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A report from a Digital, Culture, Media and Sport select committee has deemed that Team Sky “crossed an ethical line” in their use of legal performance-enhancing drugs in the buildup to Sir Bradley Wiggins’ Tour de France win in 2012.
As noted Jack Skelton of BBC Sport, the investigation carried out by a select group of MPs said it was “not in a position” to determine what was delivered to Wiggins in a “jiffy bag” in 2011 at the Criterium du Dauphine but concluded he used triamcinolone to improve performance.
It’s added that Team Sky’s claims the bag contained a decongestant are backed up by no “reliable evidence.”
Wiggins used triamcinolone, an anti-inflammatory substance, prior to the cyclist’s iconic Tour de France win in 2012.
The report said “the purpose of this was not to treat medical need but to improve his power-to-weight ratio ahead of the race.” It’s added that other supporting riders may have also used the substance in preparation for the Tour.
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Skelton wrote, “if Wiggins was injected with triamcinolone on the final day of the 2011 Dauphine it would be an anti-doping violation, with the maximum sanction a two-year ban and the loss of results.”
Following the release of the report, the five-time Olympic champion took to social media to deny the allegations made against him:
Brad Wiggins @SirWiggo
I find it so sad that accusations can be made, where people can be accused of things they have never done which are then regarded as facts. I strongly refute the claim that any drug was used without medical need. I hope to have my say in the next few days & put my side across.
In a statement on their official website, Team Sky “strongly refutes” any allegations of wrongdoing.
As noted by Skelton, triamcinolone is banned by the World Anti-Doping Agency unless the athlete in question is granted a therapeutic use exemption. Wiggins was issued with said exemption prior to the 2011 and 2012 Tours as well as the 2013 Giro d’Italia.
Former Team Sky and British Cycling coach Shane Sutton said in the report the use of the substance by Wiggins was “unethical but not against the rules,” per the same source.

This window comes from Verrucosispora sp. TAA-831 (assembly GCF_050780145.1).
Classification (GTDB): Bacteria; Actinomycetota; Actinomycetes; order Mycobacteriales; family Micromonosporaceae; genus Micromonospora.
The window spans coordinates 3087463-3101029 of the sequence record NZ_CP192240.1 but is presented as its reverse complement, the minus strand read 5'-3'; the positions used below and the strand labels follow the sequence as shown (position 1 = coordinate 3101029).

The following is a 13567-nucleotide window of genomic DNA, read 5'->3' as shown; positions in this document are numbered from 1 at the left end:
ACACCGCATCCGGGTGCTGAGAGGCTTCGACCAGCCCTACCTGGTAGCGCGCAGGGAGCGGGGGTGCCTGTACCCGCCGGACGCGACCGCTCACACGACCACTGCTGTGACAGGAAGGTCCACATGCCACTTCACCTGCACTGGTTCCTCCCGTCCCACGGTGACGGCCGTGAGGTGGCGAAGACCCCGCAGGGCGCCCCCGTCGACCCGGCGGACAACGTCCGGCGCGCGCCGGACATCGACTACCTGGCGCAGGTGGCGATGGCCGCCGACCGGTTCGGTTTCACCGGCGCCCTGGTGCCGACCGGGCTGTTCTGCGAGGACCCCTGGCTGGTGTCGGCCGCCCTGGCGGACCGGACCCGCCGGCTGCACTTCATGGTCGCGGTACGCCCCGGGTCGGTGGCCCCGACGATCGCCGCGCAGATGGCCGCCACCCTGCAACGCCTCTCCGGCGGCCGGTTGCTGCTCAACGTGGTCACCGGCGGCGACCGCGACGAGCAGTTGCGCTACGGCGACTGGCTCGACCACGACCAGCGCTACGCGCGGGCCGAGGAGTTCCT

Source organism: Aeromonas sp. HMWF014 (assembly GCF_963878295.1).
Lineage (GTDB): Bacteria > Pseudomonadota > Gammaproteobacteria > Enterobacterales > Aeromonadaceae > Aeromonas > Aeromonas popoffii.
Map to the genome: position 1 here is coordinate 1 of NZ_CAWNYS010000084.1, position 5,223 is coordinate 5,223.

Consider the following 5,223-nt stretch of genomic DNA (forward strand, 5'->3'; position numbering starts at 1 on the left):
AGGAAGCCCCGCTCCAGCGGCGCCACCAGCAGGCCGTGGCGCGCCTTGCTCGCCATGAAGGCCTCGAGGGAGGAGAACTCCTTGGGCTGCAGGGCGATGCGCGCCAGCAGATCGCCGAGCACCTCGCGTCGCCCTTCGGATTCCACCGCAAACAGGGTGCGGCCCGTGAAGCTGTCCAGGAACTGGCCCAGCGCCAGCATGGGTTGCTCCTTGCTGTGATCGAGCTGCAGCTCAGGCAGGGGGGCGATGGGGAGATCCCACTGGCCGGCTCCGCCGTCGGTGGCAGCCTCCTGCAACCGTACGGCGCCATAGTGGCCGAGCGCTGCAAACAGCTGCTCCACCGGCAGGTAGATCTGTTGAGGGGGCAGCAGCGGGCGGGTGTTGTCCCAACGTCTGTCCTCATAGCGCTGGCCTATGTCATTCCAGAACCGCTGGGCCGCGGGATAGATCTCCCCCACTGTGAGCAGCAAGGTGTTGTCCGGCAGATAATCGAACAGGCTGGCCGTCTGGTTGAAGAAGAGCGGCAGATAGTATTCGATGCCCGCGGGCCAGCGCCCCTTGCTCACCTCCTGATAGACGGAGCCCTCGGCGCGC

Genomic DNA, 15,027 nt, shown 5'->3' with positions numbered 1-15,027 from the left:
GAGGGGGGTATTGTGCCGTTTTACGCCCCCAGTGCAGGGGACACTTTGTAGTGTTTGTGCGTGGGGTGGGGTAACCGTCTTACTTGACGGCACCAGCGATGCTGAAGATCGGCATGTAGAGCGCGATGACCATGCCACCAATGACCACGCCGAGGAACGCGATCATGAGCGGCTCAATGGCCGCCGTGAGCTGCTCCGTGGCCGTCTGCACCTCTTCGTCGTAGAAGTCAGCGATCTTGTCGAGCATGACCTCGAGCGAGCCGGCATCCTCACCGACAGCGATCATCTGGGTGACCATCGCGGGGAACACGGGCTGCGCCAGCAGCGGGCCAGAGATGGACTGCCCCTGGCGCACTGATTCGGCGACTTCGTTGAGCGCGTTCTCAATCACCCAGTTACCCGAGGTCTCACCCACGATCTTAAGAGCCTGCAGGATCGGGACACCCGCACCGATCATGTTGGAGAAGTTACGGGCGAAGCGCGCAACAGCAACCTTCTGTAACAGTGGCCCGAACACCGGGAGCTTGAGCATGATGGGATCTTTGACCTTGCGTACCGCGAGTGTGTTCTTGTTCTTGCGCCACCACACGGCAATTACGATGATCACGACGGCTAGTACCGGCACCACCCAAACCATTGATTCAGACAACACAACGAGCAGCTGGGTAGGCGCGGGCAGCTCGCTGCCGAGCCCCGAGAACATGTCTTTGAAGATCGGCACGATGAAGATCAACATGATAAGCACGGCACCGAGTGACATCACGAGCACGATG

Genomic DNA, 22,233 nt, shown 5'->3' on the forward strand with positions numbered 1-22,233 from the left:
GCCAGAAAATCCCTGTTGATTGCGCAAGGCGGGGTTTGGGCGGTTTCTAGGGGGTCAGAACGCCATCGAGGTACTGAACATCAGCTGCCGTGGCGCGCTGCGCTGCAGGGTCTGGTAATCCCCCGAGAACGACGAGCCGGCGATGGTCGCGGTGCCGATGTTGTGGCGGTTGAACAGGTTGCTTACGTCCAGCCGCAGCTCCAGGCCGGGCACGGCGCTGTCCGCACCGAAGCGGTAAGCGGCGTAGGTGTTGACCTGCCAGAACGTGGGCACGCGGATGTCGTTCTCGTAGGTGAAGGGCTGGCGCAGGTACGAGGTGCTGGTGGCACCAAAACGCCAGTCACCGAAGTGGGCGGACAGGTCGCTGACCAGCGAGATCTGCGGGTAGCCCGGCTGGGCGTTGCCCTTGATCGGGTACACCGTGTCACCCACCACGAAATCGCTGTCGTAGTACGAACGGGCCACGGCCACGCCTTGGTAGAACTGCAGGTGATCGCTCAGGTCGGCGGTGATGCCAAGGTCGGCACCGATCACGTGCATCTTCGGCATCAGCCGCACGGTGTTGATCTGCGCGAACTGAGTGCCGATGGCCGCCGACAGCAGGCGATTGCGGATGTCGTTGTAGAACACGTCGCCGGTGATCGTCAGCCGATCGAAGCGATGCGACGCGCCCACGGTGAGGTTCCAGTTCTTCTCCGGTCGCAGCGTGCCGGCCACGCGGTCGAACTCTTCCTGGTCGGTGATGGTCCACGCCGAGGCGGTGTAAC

Matt Lawton of the Daily Mail believes the testimony of Sutton represents one of the most damning parts of the report, as he was the “right-hand man” to team principal Sir Dave Brailsford:
Matt Lawton @Matt_Lawton_DM
Biggest issue for Brailsford and Wiggins, beyond DCMS conclusions, is statement by Shane Sutton as coach, mentor and right-hand man. Admits triamcinolone use was ‘unethical’.
Per Lawton, it has previously been alleged that a medical package ordered by Team Sky in the “jiffy bag” in question contained triamcinolone.
Matt Dickinson of The Times believes Brailsford should leave his post in light of the recent report:
Matt Dickinson @DickinsonTimes
Why Brailsford must resign: you can’t preach ethics, transparency, good practice then fail all those tests and expect to survive https://t.co/XqXa2EkdUz
Wiggins made history in 2012 when he became the first British cyclist to win the Tour de France. Since that victory, his former Team Sky team-mate Chris Froome has won cycling’s most illustrious race on four occasions. However, Froome himself tested positive for a banned substance during his win at the Vuelta a Espana last year.
Wiggins is also his country’s most decorated Olympian, as he’s won five gold medals, a silver and two bronzes on the track and road, including a victory in the individual time trial at London 2012 that came just 10 days after his Tour de France success.